There's such a huge selection of sunglasses styles, prices and features that sometimes it's hard to decide which pair is the best. Finding a pair of sunglasses you love is easier if you start thinking about your possible choices now, before you go shopping.
What should you look for in a pair of sunglasses? Three big things: good eye protection, comfort and protection from ultraviolet radiation, a component of sunlight that contributes to eye disease. The FDA, the government agency that oversees sunglass manufacture and sales in the U.S., recommends you look for sunglasses with lenses that block 99-100% of UVA and UVB radiation. The label should read either 400 or 100% UV protection.
Sunglass Lens Materials
Sunglasses lens materials differ quite a bit. Some are heavier than others and some types are more durable. Materials most commonly used for sunglass lenses:
- polycarbonate, a durable lightweight plastic
- CR-39, a plastic used mostly in prescription-grade lenses
Sunglass Lens Tints
Colors are applied to sunglass lenses to help absorb light as it passes through them. The color yo choose is a matter of personal taste, but there are a few important color-related benefits to consider.
- gray lens tints reduce brightness, but do not distort color
- brown and amber tints reduce glare, including the glare created by the blue frequency in sunlight, which can make things appear hazy. Brown and amber tints distort colors more than gray tints do.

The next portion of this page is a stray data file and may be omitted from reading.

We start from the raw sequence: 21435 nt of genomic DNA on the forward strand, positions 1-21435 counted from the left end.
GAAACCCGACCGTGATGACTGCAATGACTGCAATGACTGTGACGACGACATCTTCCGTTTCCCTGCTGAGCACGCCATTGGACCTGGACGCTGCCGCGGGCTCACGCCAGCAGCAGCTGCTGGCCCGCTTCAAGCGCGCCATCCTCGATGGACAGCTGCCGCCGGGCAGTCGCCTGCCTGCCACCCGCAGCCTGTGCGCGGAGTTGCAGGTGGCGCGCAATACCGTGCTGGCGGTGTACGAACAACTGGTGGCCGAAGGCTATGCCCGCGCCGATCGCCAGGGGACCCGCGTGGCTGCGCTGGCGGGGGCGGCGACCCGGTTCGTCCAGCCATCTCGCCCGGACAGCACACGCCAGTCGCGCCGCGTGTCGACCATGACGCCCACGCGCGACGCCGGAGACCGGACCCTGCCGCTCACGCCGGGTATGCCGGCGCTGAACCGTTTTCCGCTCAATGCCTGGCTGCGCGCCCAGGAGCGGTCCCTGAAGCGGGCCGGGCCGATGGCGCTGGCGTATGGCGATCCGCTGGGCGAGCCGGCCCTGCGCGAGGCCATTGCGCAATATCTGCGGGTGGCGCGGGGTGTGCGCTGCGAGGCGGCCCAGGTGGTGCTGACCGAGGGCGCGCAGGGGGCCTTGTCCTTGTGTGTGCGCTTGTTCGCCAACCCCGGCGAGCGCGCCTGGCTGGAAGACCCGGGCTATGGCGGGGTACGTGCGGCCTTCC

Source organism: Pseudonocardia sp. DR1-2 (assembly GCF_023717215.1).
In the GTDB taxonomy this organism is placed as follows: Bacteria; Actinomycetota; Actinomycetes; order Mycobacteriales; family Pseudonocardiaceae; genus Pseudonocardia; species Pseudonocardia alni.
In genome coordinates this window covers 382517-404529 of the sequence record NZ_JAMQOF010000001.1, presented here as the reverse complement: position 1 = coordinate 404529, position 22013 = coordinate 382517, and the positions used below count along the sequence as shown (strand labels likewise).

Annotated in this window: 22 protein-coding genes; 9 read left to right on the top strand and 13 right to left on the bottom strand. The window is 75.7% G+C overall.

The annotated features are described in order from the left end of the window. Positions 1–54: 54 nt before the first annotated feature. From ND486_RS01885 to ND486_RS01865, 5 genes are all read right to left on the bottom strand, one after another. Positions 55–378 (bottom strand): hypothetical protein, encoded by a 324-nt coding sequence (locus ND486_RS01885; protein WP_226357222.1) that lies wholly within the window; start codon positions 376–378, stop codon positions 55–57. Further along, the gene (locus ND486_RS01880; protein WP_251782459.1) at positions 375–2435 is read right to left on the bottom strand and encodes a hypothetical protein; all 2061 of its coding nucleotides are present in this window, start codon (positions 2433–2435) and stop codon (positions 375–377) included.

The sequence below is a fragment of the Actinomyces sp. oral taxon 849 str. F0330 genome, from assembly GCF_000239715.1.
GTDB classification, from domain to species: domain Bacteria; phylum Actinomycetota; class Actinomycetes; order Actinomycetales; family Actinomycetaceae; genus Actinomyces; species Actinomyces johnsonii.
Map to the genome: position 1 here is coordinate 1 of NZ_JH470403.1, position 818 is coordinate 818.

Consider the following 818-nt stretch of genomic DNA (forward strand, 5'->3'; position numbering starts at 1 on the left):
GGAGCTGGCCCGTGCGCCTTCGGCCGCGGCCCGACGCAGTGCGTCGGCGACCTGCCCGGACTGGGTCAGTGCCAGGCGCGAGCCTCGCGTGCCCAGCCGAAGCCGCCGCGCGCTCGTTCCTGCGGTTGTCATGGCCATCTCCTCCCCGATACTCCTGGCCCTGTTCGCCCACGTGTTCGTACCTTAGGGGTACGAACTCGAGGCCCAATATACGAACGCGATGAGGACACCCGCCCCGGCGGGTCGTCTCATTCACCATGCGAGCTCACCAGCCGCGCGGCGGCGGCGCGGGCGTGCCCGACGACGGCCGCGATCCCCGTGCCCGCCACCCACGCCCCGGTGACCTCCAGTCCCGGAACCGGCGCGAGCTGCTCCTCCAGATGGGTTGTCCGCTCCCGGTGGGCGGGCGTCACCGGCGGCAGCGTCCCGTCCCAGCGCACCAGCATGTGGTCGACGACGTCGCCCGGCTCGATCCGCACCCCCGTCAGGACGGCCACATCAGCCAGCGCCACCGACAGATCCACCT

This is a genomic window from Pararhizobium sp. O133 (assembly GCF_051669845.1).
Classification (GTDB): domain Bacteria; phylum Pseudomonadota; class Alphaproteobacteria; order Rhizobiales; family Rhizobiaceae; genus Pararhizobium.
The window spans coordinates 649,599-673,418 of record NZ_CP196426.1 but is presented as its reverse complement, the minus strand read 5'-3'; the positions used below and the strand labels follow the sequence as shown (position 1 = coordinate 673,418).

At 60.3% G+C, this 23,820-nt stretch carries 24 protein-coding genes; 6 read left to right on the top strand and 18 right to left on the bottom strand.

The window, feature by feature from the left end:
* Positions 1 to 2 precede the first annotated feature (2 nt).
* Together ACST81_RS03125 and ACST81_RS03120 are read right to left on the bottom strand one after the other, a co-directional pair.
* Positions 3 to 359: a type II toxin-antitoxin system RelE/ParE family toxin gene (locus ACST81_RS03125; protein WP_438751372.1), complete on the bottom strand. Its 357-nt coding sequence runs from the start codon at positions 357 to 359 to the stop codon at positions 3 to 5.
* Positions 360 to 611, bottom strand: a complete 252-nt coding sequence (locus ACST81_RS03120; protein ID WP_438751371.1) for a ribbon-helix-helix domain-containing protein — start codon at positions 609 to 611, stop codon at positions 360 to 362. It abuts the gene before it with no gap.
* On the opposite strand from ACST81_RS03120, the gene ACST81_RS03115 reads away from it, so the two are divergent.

- yellow lens tints reduce the haze from blue light better than browns, so they really sharpen up the view, but they cause more color distortion.
- green tinted lenses reduce glare and help filter out some of the blue light. They provide good contrast between objects.
- rose colored lenses might be a good choice if you participate in water sports or other outdoor activities, because they provide good contrast for objects viewed against blue or green backgrounds.
Sunglasses with Polarized Lenses
Pollarizing films applied to lenses help reduce the glare created when light bounces off of some objects, such as water, highways and other similar surfaces
Watch for Sunglasses with Lens Scratch Resistance
A thin coating can be applied to lenses to make them more resistant to scratches. Plastic lenses scratch more easily than glass lenses.
Sunglasses with Mirrored Lenses
You've seen sunglasses with a mirror finish on the outside of the lenses. They're popular, but mirrored scratch easily because the mirror finish is applied last.
Sunglasses with Photochromatic Lenses
Photochromatic lenses become darker when exposed to UV radiation. The shift happens quickly as your surroundings change from bright to dim.
Buying Sunglasses with Anti-Reflective Coatings
Anti-reflective coatings reduce the reflection caused by light that hits the back side of lenses, keeping it from bouncing into your eyes.
Sunglass Frame Components
Sunglass frames are made from plastic, base metals, titanium, aluminum and many other materials. Try on lots of frame types to compare their weight and to find out which ones feel the best.